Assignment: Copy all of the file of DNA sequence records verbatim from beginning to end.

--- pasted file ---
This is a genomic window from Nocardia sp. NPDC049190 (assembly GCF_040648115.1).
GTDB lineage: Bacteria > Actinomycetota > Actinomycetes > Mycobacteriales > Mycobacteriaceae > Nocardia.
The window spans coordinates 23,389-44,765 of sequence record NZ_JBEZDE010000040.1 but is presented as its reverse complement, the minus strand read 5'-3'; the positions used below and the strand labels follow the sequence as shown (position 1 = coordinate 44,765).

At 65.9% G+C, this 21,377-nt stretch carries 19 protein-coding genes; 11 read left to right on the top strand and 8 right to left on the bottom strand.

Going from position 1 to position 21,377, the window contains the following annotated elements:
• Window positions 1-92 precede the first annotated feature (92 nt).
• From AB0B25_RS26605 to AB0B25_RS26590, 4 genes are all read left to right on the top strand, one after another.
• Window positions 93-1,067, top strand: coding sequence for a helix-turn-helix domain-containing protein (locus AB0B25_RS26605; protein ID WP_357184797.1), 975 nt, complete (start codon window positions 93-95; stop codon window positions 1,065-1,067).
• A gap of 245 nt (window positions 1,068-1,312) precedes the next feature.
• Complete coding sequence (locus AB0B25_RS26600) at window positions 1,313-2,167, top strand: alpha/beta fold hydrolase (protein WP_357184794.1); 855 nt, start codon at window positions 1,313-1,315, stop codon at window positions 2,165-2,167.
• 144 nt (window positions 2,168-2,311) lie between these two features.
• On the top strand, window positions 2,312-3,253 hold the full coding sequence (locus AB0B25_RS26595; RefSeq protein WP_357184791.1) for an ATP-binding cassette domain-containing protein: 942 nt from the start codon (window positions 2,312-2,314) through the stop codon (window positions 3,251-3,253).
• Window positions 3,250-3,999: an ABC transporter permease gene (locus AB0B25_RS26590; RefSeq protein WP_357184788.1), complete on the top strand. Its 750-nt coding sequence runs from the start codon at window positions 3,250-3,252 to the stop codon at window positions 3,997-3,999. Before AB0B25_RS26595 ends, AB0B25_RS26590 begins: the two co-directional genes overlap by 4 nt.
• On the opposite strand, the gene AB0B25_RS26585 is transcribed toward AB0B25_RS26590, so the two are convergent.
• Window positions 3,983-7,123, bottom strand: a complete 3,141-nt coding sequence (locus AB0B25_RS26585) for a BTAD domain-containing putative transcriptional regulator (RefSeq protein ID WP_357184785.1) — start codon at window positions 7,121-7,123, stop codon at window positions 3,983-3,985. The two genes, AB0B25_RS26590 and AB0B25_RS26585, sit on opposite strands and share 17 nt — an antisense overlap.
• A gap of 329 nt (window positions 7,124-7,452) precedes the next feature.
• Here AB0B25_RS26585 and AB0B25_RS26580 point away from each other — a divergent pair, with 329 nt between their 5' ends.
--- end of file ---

This is a genomic window from Nocardia sp. NPDC049190 (assembly GCF_040648115.1).
GTDB lineage: Bacteria > Actinomycetota > Actinomycetes > Mycobacteriales > Mycobacteriaceae > Nocardia.
The window spans coordinates 23,389-44,765 of sequence record NZ_JBEZDE010000040.1 but is presented as its reverse complement, the minus strand read 5'-3'; the positions used below and the strand labels follow the sequence as shown (position 1 = coordinate 44,765).

At 65.9% G+C, this 21,377-nt stretch carries 19 protein-coding genes; 11 read left to right on the top strand and 8 right to left on the bottom strand.

Going from position 1 to position 21,377, the window contains the following annotated elements:
• Window positions 1-92 precede the first annotated feature (92 nt).
• From AB0B25_RS26605 to AB0B25_RS26590, 4 genes are all read left to right on the top strand, one after another.
• Window positions 93-1,067, top strand: coding sequence for a helix-turn-helix domain-containing protein (locus AB0B25_RS26605; protein ID WP_357184797.1), 975 nt, complete (start codon window positions 93-95; stop codon window positions 1,065-1,067).
• A gap of 245 nt (window positions 1,068-1,312) precedes the next feature.
• Complete coding sequence (locus AB0B25_RS26600) at window positions 1,313-2,167, top strand: alpha/beta fold hydrolase (protein WP_357184794.1); 855 nt, start codon at window positions 1,313-1,315, stop codon at window positions 2,165-2,167.
• 144 nt (window positions 2,168-2,311) lie between these two features.
• On the top strand, window positions 2,312-3,253 hold the full coding sequence (locus AB0B25_RS26595; RefSeq protein WP_357184791.1) for an ATP-binding cassette domain-containing protein: 942 nt from the start codon (window positions 2,312-2,314) through the stop codon (window positions 3,251-3,253).
• Window positions 3,250-3,999: an ABC transporter permease gene (locus AB0B25_RS26590; RefSeq protein WP_357184788.1), complete on the top strand. Its 750-nt coding sequence runs from the start codon at window positions 3,250-3,252 to the stop codon at window positions 3,997-3,999. Before AB0B25_RS26595 ends, AB0B25_RS26590 begins: the two co-directional genes overlap by 4 nt.
• On the opposite strand, the gene AB0B25_RS26585 is transcribed toward AB0B25_RS26590, so the two are convergent.
• Window positions 3,983-7,123, bottom strand: a complete 3,141-nt coding sequence (locus AB0B25_RS26585) for a BTAD domain-containing putative transcriptional regulator (RefSeq protein ID WP_357184785.1) — start codon at window positions 7,121-7,123, stop codon at window positions 3,983-3,985. The two genes, AB0B25_RS26590 and AB0B25_RS26585, sit on opposite strands and share 17 nt — an antisense overlap.
• A gap of 329 nt (window positions 7,124-7,452) precedes the next feature.
• Here AB0B25_RS26585 and AB0B25_RS26580 point away from each other — a divergent pair, with 329 nt between their 5' ends.